Excerpt from Holiday Hilarity: A Humorous History of Celebration by Jeffrey Gurian

In the spirit of humorists and comics must all stick together,  we are featuring an excerpt from the latest book from twitter friend and talented comic Jeffrrey Gurian.

Bio:  Jeffrey Gurian is a comedy writer, performer, director, author, producer, doctor and Healer.   He’s written material for comedy legends such as Rodney Dangerfield, Joan Rivers, George Wallace, Phil Hartman, Richard Belzer, and Andrew “Dice” Clay. 
Jeffrey has performed stand-up at all the big clubs in NYC and L.A. and was featured several times on Comedy Central’s hit Kroll Show with Nick Kroll, John Mulaney, Amy Poehler, Seth Rogen, Laura Dern and Katy Perry.  He was in the viral “Too Much Tuna” sketch, was the very first person to be pranked with “Too Much Tuna”, and was also a regular on-air personality on Sirius XM’s Bennington Show, where he brought on special guests/friends like Russell Peters, Trevor Noah, Colin Quinn, Artie Lange, Susie Essman and Lisa Lampanelli.  
For the last five years he’s written a weekly column covering the comedy scene for The Interrobang called “Jumping Around With Jeffrey Gurian” and has also written for MTV, National Lampoon, Weekly World News and many Friars Roasts.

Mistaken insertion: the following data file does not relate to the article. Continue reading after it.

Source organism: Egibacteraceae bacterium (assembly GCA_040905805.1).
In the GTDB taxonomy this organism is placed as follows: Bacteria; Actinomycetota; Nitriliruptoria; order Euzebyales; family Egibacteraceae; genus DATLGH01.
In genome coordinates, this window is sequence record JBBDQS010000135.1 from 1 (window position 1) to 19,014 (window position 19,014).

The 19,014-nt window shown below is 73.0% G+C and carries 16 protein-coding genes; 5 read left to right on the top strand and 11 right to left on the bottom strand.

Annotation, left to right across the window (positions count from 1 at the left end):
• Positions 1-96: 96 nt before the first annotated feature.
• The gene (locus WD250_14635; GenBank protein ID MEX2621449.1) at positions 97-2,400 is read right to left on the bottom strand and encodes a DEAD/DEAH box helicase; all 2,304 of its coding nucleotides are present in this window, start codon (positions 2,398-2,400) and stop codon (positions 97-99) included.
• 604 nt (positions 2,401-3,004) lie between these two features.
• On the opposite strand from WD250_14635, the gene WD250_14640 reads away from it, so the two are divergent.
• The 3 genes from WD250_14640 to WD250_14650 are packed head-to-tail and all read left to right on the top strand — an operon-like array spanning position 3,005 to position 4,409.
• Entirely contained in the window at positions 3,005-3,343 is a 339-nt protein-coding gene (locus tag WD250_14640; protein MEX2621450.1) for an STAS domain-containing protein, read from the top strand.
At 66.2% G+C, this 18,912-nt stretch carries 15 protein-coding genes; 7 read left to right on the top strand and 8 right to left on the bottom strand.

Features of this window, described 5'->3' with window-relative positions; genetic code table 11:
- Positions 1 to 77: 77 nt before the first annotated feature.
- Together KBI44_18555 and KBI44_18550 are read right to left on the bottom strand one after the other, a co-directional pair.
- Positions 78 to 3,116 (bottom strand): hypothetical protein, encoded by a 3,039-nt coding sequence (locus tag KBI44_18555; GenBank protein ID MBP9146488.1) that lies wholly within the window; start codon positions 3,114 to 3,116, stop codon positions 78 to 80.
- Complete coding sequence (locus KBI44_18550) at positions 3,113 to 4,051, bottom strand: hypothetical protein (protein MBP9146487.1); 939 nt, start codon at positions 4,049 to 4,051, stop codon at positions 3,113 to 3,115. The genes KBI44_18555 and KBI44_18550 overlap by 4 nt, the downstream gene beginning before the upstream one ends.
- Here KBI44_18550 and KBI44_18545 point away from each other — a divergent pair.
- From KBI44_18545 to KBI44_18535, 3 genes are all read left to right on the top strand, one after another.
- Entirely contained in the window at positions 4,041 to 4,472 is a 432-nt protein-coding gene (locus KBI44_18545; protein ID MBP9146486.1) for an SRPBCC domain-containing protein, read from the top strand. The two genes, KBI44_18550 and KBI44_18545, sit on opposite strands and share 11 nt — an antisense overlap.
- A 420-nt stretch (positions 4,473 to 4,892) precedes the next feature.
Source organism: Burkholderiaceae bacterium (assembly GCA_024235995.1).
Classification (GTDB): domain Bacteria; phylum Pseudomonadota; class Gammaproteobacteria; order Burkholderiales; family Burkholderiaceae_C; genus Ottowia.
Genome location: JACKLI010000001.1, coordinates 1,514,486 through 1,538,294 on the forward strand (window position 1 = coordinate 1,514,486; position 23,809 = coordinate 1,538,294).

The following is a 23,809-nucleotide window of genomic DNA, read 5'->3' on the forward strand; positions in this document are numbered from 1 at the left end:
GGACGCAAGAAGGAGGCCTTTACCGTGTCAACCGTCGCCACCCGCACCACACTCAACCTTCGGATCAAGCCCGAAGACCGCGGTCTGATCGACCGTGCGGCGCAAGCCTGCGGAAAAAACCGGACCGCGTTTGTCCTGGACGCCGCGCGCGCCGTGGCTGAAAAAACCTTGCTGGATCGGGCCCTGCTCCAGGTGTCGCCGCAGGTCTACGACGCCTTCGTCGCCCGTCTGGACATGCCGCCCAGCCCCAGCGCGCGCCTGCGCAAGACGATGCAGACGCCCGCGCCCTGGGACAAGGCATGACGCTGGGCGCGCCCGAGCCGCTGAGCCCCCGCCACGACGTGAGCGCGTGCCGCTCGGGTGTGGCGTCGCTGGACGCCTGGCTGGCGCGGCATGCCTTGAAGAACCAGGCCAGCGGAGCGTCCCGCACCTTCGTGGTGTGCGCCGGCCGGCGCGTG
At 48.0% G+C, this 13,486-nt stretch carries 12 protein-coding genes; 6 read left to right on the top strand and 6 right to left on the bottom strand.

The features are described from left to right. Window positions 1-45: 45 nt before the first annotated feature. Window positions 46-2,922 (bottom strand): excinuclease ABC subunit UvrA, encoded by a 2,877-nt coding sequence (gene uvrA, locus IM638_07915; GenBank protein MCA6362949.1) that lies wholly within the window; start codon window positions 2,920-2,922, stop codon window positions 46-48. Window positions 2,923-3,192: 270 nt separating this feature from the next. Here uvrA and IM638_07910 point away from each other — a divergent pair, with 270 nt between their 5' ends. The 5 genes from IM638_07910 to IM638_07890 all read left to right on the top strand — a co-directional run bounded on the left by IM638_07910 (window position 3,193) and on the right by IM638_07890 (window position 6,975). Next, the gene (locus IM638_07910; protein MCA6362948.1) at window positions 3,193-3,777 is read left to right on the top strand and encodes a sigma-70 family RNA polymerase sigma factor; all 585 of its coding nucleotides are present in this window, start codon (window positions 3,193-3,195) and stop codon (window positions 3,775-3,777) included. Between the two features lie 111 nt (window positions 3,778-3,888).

In 1999 he launched Comedy Matters, a celeb-based online entertainment column that has evolved into Comedy Matters TV, an internet TV channel with over 500 A-list celebrity interviews and well over 1.9 million views.  He’s produced shows starring Kevin Hart and Susie Essman, and according  to Paul Provenza, and Nick Kroll is known by everyone in comedy. 
This is his 6th book and it recently hit Best Seller status on Amazon.  His 5th book on Happiness, “Healing Your Heart, By Changing Your Mind- A Spiritual and Humorous Approach To Achieving Happiness” also reached Best Seller status on Amazon.  Visit his website at http://www.comedymatterstv.com

Holiday Hilarity: A Humorous History of Celebration


You’d have to go all the way back 4,000 years to ancient Babylon (which is quite a trip by the way) in order to find the earliest recorded celebration of a new year. The celebration was called Ikatu and was one of the oldest recorded Mesopotamian festivals.

In those days, the Babylonians celebrated the New Year not in January, but in late March, on the first new moon following the vernal equinox, which is not the name of a man, a gym or a disease.

It’s the day when there’s an equal amount of sunlight and darkness, and they had a huge religious festival which went on for 11 days, with a different ritual each day.

Besides celebrating the new year, it was also a celebration in honor of the Babylonian sky god Marduk, who supposedly defeated the evil sea goddess known as Tiamat.

Marduk was said to have created the world out of chaos! So that’s who’s to blame! I’ve been trying to figure that out for years! The festival was supposedly a way to prevent Marduk from taking back control of the world.